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IWF warns of disturbing new trend of online sexual predators targeting siblings

A disturbing new trend, whereby online predators are targeting children and tricking them into abusing their own siblings and friends, has been revealed by The Internet Watch Foundation.

A new study published ahead of the IWF annual report reveals how internet sex predators are targeting children to have them abuse their siblings and friends, as well as themselves, on camera. The trend is eight times worse than experts had feared.

Chief Executive of the IWF, Susie Hargreaves OBE, said: “This tactic is emerging as a disturbing new trend in offender behaviour, and we know the youngest children are the most vulnerable, and often disproportionately suffer the worst kinds of abuse.

“Predators are now not only using the internet to contact, coerce, and abuse children – they are now using those children to get to other victims. Abuse often takes place in children’s own bedrooms, when parents think children are safe – playing with their siblings,” she added.

The Internet Watch Foundation (IWF) is the UK-based charity responsible for finding and removing images and videos of children suffering sexual abuse from the internet.

IWF analysts carried out a snapshot study of the three months between September 28 and December 23 which found predators tricking children into involving other children, either siblings or friends, in the abuse. The study showed:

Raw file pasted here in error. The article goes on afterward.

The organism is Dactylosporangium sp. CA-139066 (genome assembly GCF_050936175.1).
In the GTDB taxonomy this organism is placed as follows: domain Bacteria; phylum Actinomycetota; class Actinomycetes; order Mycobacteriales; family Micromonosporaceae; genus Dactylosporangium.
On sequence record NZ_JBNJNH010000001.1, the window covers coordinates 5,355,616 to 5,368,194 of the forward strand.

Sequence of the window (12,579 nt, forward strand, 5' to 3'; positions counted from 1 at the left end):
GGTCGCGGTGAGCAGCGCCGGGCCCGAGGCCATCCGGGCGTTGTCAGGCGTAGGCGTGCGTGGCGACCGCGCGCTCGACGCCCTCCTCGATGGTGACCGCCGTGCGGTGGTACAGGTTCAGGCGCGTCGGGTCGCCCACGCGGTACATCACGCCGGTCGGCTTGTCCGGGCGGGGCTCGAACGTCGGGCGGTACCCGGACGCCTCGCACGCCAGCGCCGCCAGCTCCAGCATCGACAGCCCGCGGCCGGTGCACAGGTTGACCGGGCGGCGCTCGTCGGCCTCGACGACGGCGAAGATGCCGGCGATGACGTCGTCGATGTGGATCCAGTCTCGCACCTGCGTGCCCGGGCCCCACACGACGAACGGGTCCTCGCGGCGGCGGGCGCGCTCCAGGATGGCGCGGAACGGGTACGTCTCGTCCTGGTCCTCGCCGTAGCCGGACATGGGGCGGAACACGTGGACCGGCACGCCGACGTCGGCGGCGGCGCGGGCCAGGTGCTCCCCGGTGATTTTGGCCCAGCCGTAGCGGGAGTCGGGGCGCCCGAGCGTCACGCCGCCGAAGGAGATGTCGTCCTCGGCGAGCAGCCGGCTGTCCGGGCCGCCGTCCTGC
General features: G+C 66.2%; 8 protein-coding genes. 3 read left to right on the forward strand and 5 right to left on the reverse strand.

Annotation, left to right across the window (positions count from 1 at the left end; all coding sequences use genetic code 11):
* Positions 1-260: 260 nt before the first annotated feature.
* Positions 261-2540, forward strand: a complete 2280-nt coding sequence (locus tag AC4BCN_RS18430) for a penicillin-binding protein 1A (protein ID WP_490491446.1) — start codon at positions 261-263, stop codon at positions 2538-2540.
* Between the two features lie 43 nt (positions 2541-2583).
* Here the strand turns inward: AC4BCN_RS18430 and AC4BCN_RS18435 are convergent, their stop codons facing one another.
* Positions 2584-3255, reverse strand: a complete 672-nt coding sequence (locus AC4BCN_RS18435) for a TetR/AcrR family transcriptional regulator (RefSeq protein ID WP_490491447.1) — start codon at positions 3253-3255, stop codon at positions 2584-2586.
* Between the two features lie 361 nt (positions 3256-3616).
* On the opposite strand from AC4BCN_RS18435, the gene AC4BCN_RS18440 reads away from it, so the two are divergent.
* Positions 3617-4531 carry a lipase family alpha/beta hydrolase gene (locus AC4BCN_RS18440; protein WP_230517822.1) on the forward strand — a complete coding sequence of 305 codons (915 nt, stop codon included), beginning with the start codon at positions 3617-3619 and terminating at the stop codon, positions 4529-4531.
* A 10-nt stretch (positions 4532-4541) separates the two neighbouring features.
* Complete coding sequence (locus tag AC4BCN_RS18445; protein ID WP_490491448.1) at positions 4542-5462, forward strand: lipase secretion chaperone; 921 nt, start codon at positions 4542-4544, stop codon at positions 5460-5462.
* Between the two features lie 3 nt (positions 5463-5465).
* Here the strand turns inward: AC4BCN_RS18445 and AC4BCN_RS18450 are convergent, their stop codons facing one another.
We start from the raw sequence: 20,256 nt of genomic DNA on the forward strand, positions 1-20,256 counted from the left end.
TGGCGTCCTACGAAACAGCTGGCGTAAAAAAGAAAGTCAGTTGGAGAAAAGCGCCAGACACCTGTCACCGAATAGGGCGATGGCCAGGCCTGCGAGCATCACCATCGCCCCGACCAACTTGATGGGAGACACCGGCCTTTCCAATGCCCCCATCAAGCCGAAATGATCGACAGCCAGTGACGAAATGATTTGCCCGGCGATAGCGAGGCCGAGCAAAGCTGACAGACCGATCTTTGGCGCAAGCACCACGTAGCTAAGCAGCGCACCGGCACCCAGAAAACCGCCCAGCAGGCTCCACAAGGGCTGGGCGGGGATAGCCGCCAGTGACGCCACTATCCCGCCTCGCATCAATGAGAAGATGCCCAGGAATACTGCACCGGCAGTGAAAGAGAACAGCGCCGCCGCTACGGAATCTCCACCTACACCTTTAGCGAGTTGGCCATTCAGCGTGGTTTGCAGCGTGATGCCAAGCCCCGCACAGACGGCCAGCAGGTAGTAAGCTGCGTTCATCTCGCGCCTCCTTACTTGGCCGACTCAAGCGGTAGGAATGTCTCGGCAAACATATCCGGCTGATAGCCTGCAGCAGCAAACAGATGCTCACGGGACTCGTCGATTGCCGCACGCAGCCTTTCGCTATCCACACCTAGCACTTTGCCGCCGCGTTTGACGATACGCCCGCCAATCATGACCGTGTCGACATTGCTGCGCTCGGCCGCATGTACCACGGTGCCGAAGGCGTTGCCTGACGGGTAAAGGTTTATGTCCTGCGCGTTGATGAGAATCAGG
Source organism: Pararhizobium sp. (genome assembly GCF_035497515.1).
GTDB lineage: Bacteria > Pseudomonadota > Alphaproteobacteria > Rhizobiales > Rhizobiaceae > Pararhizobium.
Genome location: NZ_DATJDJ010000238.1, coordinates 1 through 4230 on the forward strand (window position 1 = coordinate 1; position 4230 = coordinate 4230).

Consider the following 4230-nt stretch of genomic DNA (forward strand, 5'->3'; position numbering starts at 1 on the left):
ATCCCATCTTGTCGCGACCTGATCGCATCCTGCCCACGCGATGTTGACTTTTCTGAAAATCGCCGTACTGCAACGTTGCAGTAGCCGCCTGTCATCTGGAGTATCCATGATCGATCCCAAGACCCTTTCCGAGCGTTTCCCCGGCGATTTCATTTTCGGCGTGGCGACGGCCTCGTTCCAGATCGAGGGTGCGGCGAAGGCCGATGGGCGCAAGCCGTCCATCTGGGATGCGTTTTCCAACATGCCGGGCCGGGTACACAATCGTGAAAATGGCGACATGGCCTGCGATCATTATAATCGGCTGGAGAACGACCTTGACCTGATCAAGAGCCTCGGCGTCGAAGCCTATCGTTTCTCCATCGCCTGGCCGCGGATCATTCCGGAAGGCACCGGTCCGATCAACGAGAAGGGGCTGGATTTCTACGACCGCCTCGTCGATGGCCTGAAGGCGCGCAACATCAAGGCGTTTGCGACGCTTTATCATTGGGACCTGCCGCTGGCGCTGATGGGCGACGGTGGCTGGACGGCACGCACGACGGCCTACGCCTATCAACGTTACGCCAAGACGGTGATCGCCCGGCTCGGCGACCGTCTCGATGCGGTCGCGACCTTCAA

• 511 self-generated child sexual abuse images and videos assessed in this period were determined to involve siblings.

• This equates to eight images or videos each working day.

• In 65% of cases, one or both children engaged in direct sexual contact with the other.

The analysts said it is clear that these children were manipulated or coerced into sexual activity by adults online via a live stream and that these videos and snapshots were subsequently shared widely using a variety of different web platforms.

Some of these adults were posing as other children and sometimes the abuse would take the form of a game or ‘dare’ with no evidence that the children had any understanding of the sexual nature of what they were doing.

The data showed that:

- 46% of this material was Category A content showing the most severe forms of child sexual abuse. Category A material can involve penetrative sexual activity, sexual activity with an animal, or sadism.

- 24% was determined to contain Category B material.

- 30% of the material was deemed to be Category C.

There are fears this new trend may indicate predators are actively seeking to abuse more children this way.

When analysts were asked to look into the issue, it had been expected they may see this kind of abuse once a day. However, the figures show analysts actually see sibling self-generated abuse imagery on average eight times a day.

Children as young as three years old appeared to be involved in abuse. The average age of the youngest sibling was 10 and the eldest 12. While in the majority of cases with two children, one was slightly older, there were some instances of more significant age differences of up to five years or more.

Ms Hargreaves added: “The scale of the abuse has been particularly shocking. We know each image is a crime scene, and that all the children are real children.

“To see them coerced and bullied by dangerous predators into then abusing other children is beyond heart-breaking.

“If parents think their children are safe because they are inside the house, they need to know they are not. Predators can approach children and strike up a conversation using internet connected devices without parents even being aware,” she concluded.


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